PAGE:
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DEAR MIKE: I work with a man in his 50s who acts like a preteen. He’s constantly pulling practical jokes on people in the company and some of them are not very funny.

The problem is that he is very charming and the bosses all think he is a hot ticket, so he is allowed to get away with all these little stunts. He can be the life of a party but he does not know when a little humor is appropriate and when it is not.

Some of the stunts he has pulled over the years include sending a letter on Human Resources letterhead to an employee telling him he was being laid off. He also sent something to someone saying his paycheck was being garnished for back taxes.

Recently, however, he pulled a stunt that I think is the last straw. My best friend, Kathy, received an anonymous letter saying her husband was having an affair. As you can imagine Kathy took it seriously and was livid. She went home and confronted her husband, who of course denied it. They fought about it all weekend. When she came in on Monday and told me, I immediately thought the letter had been sent by Leo the practical joker.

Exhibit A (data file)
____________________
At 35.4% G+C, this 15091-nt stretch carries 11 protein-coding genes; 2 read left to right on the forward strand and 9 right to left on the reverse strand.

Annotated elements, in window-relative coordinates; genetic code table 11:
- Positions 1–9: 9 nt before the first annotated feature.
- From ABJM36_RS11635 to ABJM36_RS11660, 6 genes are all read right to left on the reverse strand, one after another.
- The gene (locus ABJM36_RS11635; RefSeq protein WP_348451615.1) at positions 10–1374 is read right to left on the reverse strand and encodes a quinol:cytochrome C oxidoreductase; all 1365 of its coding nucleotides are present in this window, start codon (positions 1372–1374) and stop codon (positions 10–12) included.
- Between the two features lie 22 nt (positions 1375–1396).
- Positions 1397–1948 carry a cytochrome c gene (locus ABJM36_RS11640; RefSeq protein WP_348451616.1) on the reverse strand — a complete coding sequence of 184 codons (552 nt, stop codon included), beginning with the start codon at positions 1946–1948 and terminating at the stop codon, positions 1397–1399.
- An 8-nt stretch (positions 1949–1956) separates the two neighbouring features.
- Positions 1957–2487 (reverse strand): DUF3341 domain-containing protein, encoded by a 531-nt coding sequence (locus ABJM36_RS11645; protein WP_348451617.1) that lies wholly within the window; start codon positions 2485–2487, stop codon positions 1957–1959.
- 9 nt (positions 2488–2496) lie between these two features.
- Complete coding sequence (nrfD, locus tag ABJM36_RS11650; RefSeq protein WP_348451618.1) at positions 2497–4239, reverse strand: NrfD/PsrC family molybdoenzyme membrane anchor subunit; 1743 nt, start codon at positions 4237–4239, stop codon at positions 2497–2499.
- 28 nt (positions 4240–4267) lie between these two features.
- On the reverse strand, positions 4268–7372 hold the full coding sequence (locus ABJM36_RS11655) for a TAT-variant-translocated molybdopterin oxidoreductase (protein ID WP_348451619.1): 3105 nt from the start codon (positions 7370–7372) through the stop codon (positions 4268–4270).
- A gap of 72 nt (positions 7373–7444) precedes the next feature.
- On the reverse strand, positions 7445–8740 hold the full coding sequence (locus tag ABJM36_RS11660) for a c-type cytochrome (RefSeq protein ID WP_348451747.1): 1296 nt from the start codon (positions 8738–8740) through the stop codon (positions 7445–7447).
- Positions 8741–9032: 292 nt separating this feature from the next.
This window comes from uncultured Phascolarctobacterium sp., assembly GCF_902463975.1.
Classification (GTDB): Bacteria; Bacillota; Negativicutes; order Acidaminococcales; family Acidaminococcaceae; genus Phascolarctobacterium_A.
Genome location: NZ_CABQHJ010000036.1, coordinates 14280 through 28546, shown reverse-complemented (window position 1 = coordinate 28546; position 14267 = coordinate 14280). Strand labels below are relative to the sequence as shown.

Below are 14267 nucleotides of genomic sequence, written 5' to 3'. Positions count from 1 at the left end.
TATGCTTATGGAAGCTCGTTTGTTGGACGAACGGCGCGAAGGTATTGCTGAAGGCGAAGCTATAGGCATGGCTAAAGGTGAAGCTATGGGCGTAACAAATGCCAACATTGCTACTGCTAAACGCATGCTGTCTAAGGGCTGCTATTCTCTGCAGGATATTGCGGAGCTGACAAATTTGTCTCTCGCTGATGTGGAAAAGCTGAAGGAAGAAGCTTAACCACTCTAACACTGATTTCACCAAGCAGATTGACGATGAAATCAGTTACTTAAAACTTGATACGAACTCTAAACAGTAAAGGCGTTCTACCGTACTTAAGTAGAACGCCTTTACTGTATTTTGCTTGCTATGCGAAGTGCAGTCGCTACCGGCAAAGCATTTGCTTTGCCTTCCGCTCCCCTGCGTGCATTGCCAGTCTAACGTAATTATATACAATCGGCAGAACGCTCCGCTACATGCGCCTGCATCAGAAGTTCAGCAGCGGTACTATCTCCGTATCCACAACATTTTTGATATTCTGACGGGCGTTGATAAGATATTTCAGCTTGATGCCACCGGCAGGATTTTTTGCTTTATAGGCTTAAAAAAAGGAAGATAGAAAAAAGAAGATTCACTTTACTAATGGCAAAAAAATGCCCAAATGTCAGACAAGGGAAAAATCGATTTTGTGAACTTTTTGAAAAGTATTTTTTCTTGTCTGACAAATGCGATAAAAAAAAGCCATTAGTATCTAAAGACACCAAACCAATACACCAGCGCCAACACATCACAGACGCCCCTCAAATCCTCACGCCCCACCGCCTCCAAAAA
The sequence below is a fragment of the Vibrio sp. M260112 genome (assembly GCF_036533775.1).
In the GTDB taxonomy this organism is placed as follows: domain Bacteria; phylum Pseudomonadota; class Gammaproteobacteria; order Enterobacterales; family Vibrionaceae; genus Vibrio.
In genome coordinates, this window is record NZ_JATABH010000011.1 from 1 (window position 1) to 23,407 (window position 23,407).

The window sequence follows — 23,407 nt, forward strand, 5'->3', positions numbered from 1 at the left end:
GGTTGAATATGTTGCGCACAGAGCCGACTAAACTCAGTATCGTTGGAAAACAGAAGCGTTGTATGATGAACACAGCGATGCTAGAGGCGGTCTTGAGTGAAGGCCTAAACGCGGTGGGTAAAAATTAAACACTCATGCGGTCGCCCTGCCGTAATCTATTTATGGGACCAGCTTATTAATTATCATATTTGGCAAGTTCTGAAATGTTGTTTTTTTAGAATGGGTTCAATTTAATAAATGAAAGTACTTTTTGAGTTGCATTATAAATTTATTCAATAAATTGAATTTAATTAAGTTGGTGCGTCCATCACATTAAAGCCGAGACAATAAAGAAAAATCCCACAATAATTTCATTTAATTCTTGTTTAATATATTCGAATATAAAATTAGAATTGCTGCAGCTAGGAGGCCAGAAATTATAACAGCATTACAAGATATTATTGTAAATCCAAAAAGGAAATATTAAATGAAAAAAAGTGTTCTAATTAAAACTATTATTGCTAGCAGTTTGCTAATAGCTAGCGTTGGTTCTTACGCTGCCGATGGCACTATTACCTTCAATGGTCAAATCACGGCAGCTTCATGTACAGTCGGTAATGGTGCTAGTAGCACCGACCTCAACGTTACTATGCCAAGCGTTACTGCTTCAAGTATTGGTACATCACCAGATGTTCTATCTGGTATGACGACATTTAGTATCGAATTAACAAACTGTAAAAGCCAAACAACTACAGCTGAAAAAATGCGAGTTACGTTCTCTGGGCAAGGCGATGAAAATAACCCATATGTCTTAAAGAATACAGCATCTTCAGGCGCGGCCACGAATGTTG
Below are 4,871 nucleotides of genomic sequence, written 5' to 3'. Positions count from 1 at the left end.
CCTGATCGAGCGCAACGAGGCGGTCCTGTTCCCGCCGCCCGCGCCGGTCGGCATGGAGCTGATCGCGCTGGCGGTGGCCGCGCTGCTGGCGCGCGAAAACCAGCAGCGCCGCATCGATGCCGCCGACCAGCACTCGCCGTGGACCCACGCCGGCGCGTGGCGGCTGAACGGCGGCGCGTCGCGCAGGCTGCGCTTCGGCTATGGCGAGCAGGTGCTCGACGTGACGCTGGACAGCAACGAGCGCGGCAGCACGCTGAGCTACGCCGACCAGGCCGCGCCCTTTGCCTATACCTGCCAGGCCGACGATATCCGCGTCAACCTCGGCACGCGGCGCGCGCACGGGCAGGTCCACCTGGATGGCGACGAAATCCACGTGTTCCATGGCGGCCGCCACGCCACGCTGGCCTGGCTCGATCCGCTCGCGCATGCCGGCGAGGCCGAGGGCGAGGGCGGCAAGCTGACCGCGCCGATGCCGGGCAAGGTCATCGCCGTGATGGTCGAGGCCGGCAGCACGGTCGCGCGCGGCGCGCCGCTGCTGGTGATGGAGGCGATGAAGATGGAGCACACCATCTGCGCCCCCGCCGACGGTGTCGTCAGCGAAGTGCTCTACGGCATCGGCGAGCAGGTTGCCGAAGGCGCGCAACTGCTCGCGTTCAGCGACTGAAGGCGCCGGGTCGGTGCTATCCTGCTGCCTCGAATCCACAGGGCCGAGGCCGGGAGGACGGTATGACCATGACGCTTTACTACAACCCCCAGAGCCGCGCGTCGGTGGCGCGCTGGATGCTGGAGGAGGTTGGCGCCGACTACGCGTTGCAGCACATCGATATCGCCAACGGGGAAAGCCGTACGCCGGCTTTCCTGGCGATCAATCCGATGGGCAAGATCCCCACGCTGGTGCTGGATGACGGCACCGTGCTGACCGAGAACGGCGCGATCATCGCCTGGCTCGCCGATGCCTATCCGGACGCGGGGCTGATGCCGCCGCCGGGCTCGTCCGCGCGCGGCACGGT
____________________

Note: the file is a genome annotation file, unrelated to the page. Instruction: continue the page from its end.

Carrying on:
That morning, Leo stopped at my desk and asked me how my friend Kathy was doing and if she had received any interesting mail of late. I asked him if he had sent the letter. He said he had, but claimed it was only a joke to get Kathy going. I told him I thought it was sick and he told me to lighten up and get a life.

I want to tell Kathy but I am afraid she will tell her husband who has a bad temper and will confront Leo and that things will get violent. I am very angry about this but I am not sure what to do. — Susan

DEAR SUSAN: You certainly are in a difficult position and I can understand your caution. It’s apparent Leo does not care and thinks he can get away with anything, including destroying people’s lives.

I would suggest that you bring you concerns to human resources and let them handle it. Let them know that you are going to tell Kathy. Tell them you are concerned her husband may take some hostile action and you don’t want to see that happen, especially in the workplace. They will then have an obligation to do something about the situation before it becomes a workplace violence issue.

It’s obvious that Leo has problems and needs help but he is also poisoning the workplace. People should not have to put up with that kind of behavior. Good luck. — Mike

Michael Hayden is a certified anger management counselor who runs Bay State Anger Management and Counseling in Chelmsford. Contact him at stressunit@aol.com or 978-606-3955.